The Art of Success

So it’s the last performance of 2015/16 from MMU’s Manchester School of Theatre, and it’s in HOME’s main theatre space.

Nick Dear’s The Art of Success is a tricky play.  At times simply bawdy, at other times pronouncing on the uneasy relationship between art, money and censorship, and covering themes of feminism and desire, this text knows what it wants to say, but doesn’t always know how to do it.  Many of the events are historically accurate, but the characters are loose.  All too often the play is a vehicle to ask the questions, and the cast have to fight to create believable characters.

But the director and cast make a great job of a flawed script.  Opening with the four members of the Beefsteak Club sprawled around a dining table, backed by massive picture frames, staging is impressive and movement within and between scenes works well.  It’s beautifully lit, and each scene is created with striking attention to detail.  William Hogarth (Johnny Byrom) struggles to balance his art, his need for money (whether to fund his whoring or to pay for his newly married lifestyle) and his attitudes towards women.  At the same time playwright ‘Harry’ Fielding (Jerome Dowling) takes an idealistic stance, believing both in true love, and that the only way to challenge the establishment is to attack them head on in the theatre.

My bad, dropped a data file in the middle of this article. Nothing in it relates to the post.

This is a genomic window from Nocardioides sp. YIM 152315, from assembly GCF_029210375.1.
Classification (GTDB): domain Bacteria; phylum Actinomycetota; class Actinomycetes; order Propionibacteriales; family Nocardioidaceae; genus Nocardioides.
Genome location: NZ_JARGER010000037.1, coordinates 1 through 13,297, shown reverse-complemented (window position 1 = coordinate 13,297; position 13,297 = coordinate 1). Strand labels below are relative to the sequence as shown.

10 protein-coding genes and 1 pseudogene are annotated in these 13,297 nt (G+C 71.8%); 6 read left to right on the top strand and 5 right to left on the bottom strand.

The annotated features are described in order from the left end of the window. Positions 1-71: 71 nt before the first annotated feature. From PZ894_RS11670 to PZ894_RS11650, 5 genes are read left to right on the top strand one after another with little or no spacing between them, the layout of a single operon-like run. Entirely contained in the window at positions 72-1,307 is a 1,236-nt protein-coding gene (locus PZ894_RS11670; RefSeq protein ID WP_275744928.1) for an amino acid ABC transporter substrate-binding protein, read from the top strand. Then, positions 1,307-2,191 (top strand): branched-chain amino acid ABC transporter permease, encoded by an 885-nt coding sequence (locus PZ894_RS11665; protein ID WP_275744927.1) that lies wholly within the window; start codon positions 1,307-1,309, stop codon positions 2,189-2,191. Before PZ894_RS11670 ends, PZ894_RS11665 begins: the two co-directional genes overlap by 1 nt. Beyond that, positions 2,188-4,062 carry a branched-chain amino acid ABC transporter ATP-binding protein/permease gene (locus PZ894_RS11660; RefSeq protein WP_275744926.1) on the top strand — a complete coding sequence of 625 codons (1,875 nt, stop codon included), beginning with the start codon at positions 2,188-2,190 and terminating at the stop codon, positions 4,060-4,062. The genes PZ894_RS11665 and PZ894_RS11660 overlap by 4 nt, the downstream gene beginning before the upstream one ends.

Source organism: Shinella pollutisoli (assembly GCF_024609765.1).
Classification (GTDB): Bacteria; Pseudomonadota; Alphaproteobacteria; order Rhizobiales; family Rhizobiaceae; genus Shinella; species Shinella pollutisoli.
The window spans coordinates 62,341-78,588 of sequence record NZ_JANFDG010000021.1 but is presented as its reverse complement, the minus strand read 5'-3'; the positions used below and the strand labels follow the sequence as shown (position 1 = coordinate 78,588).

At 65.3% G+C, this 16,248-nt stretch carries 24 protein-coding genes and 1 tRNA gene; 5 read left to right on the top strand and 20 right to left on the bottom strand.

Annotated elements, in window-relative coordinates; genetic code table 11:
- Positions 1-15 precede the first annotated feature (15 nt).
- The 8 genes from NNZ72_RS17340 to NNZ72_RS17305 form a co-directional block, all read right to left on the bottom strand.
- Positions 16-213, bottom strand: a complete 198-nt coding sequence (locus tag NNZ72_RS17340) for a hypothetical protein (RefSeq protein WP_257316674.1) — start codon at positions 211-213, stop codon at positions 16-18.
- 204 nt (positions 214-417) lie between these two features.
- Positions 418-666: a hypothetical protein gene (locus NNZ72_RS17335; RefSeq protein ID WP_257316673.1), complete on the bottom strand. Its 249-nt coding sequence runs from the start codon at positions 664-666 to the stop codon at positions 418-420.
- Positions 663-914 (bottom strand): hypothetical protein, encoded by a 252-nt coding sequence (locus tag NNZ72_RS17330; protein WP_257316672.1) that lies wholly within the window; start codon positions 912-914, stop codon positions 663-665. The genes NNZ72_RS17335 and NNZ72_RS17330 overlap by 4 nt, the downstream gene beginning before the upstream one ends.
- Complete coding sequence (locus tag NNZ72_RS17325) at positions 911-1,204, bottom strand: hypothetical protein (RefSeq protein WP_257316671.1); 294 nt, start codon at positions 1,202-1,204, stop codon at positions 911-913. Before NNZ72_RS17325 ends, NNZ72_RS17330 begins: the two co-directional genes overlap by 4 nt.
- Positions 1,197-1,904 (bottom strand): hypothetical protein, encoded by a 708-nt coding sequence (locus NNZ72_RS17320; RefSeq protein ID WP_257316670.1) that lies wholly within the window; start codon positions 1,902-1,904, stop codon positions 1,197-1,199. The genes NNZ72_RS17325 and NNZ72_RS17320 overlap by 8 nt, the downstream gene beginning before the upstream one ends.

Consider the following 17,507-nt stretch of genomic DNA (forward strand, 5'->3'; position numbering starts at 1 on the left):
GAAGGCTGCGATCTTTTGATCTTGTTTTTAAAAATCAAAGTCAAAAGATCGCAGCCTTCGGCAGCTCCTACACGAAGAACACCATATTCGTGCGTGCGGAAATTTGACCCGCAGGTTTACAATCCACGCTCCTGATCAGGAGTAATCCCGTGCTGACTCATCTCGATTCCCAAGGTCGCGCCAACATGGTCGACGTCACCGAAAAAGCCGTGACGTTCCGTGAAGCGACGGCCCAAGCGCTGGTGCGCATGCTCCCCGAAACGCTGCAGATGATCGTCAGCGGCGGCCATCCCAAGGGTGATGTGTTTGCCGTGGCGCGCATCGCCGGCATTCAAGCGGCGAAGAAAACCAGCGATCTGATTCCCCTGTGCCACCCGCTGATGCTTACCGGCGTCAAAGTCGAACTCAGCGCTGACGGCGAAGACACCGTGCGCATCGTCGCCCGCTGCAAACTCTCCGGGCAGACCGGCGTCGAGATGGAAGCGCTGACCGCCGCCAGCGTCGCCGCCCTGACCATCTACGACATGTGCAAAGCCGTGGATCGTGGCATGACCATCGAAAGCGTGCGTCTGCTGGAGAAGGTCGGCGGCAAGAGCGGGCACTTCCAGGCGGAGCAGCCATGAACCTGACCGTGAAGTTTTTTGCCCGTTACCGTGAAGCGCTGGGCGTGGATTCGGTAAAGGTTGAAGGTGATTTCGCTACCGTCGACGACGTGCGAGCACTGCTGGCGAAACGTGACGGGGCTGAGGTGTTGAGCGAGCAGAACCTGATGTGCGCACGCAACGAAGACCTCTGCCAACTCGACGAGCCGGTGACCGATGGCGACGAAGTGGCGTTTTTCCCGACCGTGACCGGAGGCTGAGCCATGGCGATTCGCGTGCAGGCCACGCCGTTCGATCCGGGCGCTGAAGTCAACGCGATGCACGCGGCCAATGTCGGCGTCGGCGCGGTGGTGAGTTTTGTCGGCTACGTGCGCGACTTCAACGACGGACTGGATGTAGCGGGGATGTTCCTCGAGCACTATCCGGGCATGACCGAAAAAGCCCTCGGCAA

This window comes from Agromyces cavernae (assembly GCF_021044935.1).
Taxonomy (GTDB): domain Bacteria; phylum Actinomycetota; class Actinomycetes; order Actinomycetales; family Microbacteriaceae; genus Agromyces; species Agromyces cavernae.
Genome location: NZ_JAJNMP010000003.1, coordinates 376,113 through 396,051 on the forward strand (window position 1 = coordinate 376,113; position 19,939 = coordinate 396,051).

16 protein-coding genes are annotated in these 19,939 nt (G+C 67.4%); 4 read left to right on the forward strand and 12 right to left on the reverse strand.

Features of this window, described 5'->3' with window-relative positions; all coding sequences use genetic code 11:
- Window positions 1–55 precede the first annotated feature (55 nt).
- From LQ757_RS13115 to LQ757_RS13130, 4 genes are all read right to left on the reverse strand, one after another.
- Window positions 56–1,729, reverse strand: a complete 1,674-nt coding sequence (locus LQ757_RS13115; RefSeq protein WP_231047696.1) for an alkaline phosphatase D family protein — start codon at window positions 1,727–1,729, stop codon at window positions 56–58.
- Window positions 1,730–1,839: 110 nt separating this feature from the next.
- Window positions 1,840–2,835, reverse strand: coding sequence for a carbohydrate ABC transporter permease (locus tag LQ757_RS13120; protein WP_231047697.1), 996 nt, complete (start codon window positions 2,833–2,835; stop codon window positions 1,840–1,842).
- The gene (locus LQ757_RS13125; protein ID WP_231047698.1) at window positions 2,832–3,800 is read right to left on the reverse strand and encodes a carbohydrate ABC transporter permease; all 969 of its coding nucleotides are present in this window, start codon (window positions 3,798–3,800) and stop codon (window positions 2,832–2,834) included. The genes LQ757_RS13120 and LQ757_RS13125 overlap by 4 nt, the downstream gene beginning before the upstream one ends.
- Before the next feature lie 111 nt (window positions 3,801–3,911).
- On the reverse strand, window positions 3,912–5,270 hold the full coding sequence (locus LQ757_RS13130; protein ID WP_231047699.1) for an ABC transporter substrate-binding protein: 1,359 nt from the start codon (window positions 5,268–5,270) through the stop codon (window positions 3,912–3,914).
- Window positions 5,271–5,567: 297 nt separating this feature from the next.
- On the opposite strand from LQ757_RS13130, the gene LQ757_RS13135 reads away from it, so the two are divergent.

There are some gems in this play.  Hogarth draws murderer Sarah Sprackling (Laura Ferries) in prison, a scene that brims with tension and exchanges in the balance of power.  Who owns the image that he has created, the artist or the subject?  What are his obligations to be accurate in his depiction of the murderer?  Queen Caroline (Bryony Miller) orders the otherwise supremely arrogant Robert Walpole (James Eken) to strip, humiliating a man that in other situations is all too ready to exercise his political weight.  Jane Hogarth (Harriet Poole) convincingly moves between the prim wife and the sexually confident woman of Hogarth’s dreams and nightmares.  There is great chemistry between Hogarth and favourite prostitute Louisa (Comfort Fabian).  It’s hard to fault any of the performances.

Much to recommend this play, but it is the performances and staging that stand out rather than the script.

The Art of Success runs from 3 to 5 June 2016.

Theatre lover, amateur director, occasional actor, writer.

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